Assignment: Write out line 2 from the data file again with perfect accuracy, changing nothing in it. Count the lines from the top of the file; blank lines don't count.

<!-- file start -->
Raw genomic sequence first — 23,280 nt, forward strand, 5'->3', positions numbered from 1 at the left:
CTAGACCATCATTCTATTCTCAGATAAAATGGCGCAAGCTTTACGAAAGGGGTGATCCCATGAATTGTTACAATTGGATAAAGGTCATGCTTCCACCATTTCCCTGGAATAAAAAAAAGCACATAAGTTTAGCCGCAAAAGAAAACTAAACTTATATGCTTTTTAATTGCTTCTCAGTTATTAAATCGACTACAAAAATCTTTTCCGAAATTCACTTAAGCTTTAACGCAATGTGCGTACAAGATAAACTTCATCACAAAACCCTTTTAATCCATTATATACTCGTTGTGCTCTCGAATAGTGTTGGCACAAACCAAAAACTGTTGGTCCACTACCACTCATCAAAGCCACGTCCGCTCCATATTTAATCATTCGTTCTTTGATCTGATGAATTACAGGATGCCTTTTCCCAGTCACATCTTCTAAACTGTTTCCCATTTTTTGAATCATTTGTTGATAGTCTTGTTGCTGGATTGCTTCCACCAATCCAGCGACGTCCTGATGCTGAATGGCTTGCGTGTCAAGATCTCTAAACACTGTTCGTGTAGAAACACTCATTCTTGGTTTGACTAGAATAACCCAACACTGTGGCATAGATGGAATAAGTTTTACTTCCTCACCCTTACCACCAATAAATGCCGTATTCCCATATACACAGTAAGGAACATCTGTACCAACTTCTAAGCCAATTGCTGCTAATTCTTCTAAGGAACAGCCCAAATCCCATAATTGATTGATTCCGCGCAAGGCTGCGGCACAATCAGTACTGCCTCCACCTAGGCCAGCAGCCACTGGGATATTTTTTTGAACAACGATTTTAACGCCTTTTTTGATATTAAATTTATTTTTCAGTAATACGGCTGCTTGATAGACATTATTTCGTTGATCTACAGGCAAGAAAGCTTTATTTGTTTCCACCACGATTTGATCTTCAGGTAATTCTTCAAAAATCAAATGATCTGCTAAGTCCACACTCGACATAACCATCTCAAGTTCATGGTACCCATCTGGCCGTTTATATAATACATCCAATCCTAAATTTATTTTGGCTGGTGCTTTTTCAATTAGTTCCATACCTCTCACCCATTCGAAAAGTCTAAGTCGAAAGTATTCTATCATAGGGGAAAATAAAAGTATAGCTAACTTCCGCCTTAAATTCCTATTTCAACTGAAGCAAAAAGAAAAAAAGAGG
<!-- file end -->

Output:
CTAGACCATCATTCTATTCTCAGATAAAATGGCGCAAGCTTTACGAAAGGGGTGATCCCATGAATTGTTACAATTGGATAAAGGTCATGCTTCCACCATTTCCCTGGAATAAAAAAAAGCACATAAGTTTAGCCGCAAAAGAAAACTAAACTTATATGCTTTTTAATTGCTTCTCAGTTATTAAATCGACTACAAAAATCTTTTCCGAAATTCACTTAAGCTTTAACGCAATGTGCGTACAAGATAAACTTCATCACAAAACCCTTTTAATCCATTATATACTCGTTGTGCTCTCGAATAGTGTTGGCACAAACCAAAAACTGTTGGTCCACTACCACTCATCAAAGCCACGTCCGCTCCATATTTAATCATTCGTTCTTTGATCTGATGAATTACAGGATGCCTTTTCCCAGTCACATCTTCTAAACTGTTTCCCATTTTTTGAATCATTTGTTGATAGTCTTGTTGCTGGATTGCTTCCACCAATCCAGCGACGTCCTGATGCTGAATGGCTTGCGTGTCAAGATCTCTAAACACTGTTCGTGTAGAAACACTCATTCTTGGTTTGACTAGAATAACCCAACACTGTGGCATAGATGGAATAAGTTTTACTTCCTCACCCTTACCACCAATAAATGCCGTATTCCCATATACACAGTAAGGAACATCTGTACCAACTTCTAAGCCAATTGCTGCTAATTCTTCTAAGGAACAGCCCAAATCCCATAATTGATTGATTCCGCGCAAGGCTGCGGCACAATCAGTACTGCCTCCACCTAGGCCAGCAGCCACTGGGATATTTTTTTGAACAACGATTTTAACGCCTTTTTTGATATTAAATTTATTTTTCAGTAATACGGCTGCTTGATAGACATTATTTCGTTGATCTACAGGCAAGAAAGCTTTATTTGTTTCCACCACGATTTGATCTTCAGGTAATTCTTCAAAAATCAAATGATCTGCTAAGTCCACACTCGACATAACCATCTCAAGTTCATGGTACCCATCTGGCCGTTTATATAATACATCCAATCCTAAATTTATTTTGGCTGGTGCTTTTTCAATTAGTTCCATACCTCTCACCCATTCGAAAAGTCTAAGTCGAAAGTATTCTATCATAGGGGAAAATAAAAGTATAGCTAACTTCCGCCTTAAATTCCTATTTCAACTGAAGCAAAAAGAAAAAAAGAGG